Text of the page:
Travel Destinations

These pockets of Lisboa remain spectacularly suspended in time

In the old quarters of the modern capital, parts of Lisbon have refused to move with the rest of the world--which is why it has captivated the world's attention  
David Celdran | Sep 04 2018

There are two sides to the Portuguese character. One is extroverted, outward looking, and adventurous; the other, less familiar to visitors, is insular and introspective. The Portuguese are often depicted in history as successful and persistent explorers. The feats of navigators like Vasco da Gama and Bartolomeu Dias are legend, and Lisbon’s memorial to the nation’s explorers—the sprawling Monuments to the Discoveries in the outskirts of the city—is a convincing reminder of that era when half the world was once claimed by Portugal.

The life and literary works of the country’s foremost poet and writer, Fernando Pessoa, on the other hand, represent a different side. Pessoa never left Lisbon after returning from Africa as a young boy in 1906. And just like the protagonist in his seminal work, The Book of Disquiet, he never ventured farther than his neighborhood in the city.

Pessoa was eccentric, but his penchant for staying put in Lisbon reveals the flip side of the national character: that of inertia and finding pleasure in the comfort of people and places that are familiar. Pessoa’s works trawl the depths of the Portuguese spirit and introduces readers to saudade—a unique and quiet sadness many feel and expressed in the tradition of fado music. These are songs that are sung in melancholic fashion —mostly about loss and of being left behind—by family and lovers, or indeed, by time. Pessoa captured the sadness of his city so well. In one of his books, he asks rhetorically: “Is there any city which cultivates sadness more lovingly than Lisbon? Even the stars only feign light.”

A painter in Rossio square.

Lisbon has undergone rapid change since joining the EU, and on the surface, the youth here are not unlike their counterparts in Madrid or Paris. New investments, infrastructure projects, and mass tourism have likewise altered the physical landscape—and the pace of life has quickened considerably. There’s a new energy in the streets of the once languid capital, but in many parts of Lisbon, even in its most crowded squares, time stands still—as Pessoa often depicted it.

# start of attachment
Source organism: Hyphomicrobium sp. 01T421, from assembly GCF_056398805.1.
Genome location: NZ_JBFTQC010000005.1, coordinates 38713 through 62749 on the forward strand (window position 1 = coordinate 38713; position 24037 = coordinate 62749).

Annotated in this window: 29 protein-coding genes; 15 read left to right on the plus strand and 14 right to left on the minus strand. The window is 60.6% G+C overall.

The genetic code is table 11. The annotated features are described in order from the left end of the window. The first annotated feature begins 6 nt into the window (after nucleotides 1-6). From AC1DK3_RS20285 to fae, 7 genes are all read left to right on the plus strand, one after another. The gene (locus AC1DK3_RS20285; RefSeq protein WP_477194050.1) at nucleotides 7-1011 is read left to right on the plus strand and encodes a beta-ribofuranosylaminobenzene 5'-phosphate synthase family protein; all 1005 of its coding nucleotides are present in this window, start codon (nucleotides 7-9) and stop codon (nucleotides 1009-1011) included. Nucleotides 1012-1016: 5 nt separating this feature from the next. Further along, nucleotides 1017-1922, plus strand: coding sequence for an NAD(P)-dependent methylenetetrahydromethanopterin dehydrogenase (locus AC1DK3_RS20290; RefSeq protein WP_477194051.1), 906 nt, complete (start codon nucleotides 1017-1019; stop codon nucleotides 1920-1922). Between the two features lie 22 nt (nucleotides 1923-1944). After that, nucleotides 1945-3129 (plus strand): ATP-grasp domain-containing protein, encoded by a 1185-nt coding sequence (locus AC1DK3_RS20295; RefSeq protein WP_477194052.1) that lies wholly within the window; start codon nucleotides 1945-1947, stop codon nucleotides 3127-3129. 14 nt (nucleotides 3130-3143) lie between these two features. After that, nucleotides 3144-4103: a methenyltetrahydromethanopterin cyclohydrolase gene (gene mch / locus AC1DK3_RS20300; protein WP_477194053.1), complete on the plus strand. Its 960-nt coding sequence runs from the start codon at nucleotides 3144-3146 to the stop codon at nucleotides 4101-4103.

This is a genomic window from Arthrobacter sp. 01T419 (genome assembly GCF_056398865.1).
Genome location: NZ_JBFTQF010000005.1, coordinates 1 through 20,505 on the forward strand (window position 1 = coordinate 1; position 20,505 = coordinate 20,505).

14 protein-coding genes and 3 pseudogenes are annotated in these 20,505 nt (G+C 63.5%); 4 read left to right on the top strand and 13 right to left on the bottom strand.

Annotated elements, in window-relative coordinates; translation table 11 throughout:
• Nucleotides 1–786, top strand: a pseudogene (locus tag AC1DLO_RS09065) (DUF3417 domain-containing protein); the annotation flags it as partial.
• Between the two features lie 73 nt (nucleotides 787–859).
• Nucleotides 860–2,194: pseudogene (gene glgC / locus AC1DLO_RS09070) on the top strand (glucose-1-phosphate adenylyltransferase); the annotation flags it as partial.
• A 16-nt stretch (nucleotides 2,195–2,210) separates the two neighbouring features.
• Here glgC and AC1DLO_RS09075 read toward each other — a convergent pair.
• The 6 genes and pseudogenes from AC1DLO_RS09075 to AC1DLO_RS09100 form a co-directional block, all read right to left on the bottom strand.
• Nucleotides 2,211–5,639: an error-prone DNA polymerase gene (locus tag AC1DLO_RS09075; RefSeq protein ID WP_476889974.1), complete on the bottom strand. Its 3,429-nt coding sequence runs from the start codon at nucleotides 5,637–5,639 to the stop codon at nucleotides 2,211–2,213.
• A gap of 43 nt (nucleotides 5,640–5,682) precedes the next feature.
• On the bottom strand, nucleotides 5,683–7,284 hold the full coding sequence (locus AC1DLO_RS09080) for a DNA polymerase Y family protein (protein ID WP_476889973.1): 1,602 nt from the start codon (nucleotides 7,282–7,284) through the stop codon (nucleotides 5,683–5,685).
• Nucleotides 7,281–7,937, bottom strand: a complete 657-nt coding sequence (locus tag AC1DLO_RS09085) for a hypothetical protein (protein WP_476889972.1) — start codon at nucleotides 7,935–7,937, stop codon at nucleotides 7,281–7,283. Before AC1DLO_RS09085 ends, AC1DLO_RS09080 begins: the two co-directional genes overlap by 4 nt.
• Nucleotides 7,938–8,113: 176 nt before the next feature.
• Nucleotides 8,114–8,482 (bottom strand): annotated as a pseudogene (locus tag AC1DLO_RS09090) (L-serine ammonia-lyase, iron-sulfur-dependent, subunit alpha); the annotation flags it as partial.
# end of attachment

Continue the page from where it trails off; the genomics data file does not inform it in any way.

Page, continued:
Pessoa was born and lived out his entire adult life in a neighborhood just off the historic Chiado district. The Praca Luis de Camoes where the Bairro Alto and Chiado neighborhoods meet is amazing in its fidelity to the past. Old buildings decorated with traditional azulejo tiles stand alongside baroque churches on the cobblestoned square where Lisbon’s historic trams pick up passengers. If not for the cars and the few fast food stands around it, the scene at Praca Luis de Camoes is one Pessoa would have recognized if he were still alive. The noisy remodelado or remodeled vintage trams especially.

The squares of Chiado are lined with traditional bars and cafes. Some were already in business during Pessoa’s time. Café culture is another essential Portuguese pastime. But not like the Italians who take their espresso in a rush and make for the door. Or the Viennese, who like their coffee with the morning papers and an animated discussion on world affairs. The coffee is generally good in Lisbon since many of the world’s best coffeegrowing regions in Africa and Brazil were former Portuguese colonies. Café culture also suits the unhurried pace of the city perfectly. One of the busiest establishments in Chiado is Manteigaria, known among locals for baking the best pasteis de nata, the famous Portuguese egg tart. But here, it’s only tourists and foreigners who don’t mind lining up for tarts and coffee ordered take away. In these parts of Lisbon, locals sip their coffee slowly, if not aimlessly.

Manteigaria’s egg custard pies.